Show simple item record

dc.contributor.authorFeng, Linen_US
dc.contributor.authorGao, Lien_US
dc.contributor.authorLu, Hongwangen_US
dc.contributor.authorMueller, Rolfen_US
dc.date.accessioned2018-10-29T13:47:23Z
dc.date.available2018-10-29T13:47:23Z
dc.date.issued2012-05-04en_US
dc.identifier.othere34685en_US
dc.identifier.urihttp://hdl.handle.net/10919/85576
dc.description.abstractHorseshoe bats emit their biosonar pulses nasally and diffract the outgoing ultrasonic waves by conspicuous structures that surrounded the nostrils. Here, we report quantitative experimental data on the motion of a prominent component of these structures, the anterior leaf, using synchronized laser Doppler vibrometry and acoustic recordings in the greater horseshoe bat (Rhinolophus ferrumequinum). The vibrometry data has demonstrated non-random motion patterns in the anterior leaf. In these patterns, the outer rim of the walls of the anterior leaf twitches forward and inwards to decrease the aperture of the noseleaf and increase the curvature of its surfaces. Noseleaf displacements were correlated with the emitted ultrasonic pulses. After their onset, the inward displacements increased monotonically towards their maximum value which was always reached within the duration of the biosonar pulse, typically towards its end. In other words, the anterior leaf’s surfaces were moving inwards during most of the pulse. Non-random motions were not present in all recorded pulse trains, but could apparently be switched on or off. Such switches happened between sequences of consecutive pulses but were never observed between individual pulses within a sequence. The amplitudes of the emitted biosonar pulse and accompanying noseleaf movement were not correlated in the analyzed data set. The measured velocities of the noseleaf surface were too small to induce Doppler shifts of a magnitude with a likely significance. However, the displacement amplitudes were significant in comparison with the overall size of the anterior leaf and the sound wavelengths. These results indicate the possibility that horseshoe bats use dynamic sensing principles on the emission side of their biosonar system. Given the already available evidence that such mechanisms exist for biosonar reception, it may be hypothesized that time-variant mechanisms play a pervasive role in the biosonar sensing of horseshoe bats.en_US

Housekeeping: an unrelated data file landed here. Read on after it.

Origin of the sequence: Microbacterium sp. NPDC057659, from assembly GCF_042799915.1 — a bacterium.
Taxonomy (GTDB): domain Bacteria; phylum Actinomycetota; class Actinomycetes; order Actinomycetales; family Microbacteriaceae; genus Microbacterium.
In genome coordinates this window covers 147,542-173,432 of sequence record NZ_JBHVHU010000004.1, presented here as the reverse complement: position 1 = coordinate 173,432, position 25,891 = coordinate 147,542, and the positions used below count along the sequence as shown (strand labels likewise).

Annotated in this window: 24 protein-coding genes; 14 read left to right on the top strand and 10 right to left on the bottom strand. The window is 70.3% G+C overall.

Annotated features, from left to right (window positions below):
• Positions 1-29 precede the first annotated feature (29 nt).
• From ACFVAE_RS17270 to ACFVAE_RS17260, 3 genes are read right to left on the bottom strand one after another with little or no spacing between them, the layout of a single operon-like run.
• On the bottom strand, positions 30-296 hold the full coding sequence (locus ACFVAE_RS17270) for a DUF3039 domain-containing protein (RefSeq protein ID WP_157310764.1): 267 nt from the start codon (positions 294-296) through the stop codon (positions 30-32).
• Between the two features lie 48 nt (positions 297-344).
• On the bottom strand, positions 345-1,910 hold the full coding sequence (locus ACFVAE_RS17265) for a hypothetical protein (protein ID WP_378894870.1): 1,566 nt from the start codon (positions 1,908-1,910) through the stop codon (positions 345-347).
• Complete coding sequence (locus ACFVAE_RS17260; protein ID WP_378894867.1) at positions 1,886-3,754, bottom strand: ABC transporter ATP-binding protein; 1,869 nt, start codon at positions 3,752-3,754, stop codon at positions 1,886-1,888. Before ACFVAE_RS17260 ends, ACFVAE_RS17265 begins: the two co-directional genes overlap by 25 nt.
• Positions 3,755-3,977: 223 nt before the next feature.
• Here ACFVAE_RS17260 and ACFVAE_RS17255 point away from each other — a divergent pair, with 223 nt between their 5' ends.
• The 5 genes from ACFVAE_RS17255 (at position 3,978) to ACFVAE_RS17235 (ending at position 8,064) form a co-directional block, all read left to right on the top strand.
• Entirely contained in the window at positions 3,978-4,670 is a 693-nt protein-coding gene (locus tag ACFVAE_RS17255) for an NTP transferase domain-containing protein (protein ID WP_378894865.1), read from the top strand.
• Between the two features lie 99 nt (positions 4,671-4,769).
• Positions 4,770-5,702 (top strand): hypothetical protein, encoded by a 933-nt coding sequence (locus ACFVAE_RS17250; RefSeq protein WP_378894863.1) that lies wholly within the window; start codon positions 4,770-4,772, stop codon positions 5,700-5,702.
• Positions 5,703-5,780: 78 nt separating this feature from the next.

dc.format.mimetypeapplication/pdfen_US
dc.language.isoen_USen_US
dc.publisherPLOSen_US
dc.rightsCreative Commons Attribution 4.0 Internationalen_US
dc.rights.urihttps://creativecommons.org/licenses/by/4.0en_US
dc.titleNoseleaf Dynamics during Pulse Emission in Horseshoe Batsen_US
dc.typeArticle - Refereeden_US
dc.description.versionPeer Revieweden_US
dc.title.serialPLOS ONEen_US
dc.identifier.doihttps://doi.org/10.1371/journal.pone.0034685en_US
dc.identifier.volume7en_US
dc.identifier.issue5en_US
dc.type.dcmitypeTexten_US
dc.identifier.pmid22574110en_US
dc.identifier.eissn1932-6203en_US


Files in this item

Thumbnail

This item appears in the following Collection(s)

Show simple item record

Creative Commons Attribution 4.0 International
License: Creative Commons Attribution 4.0 International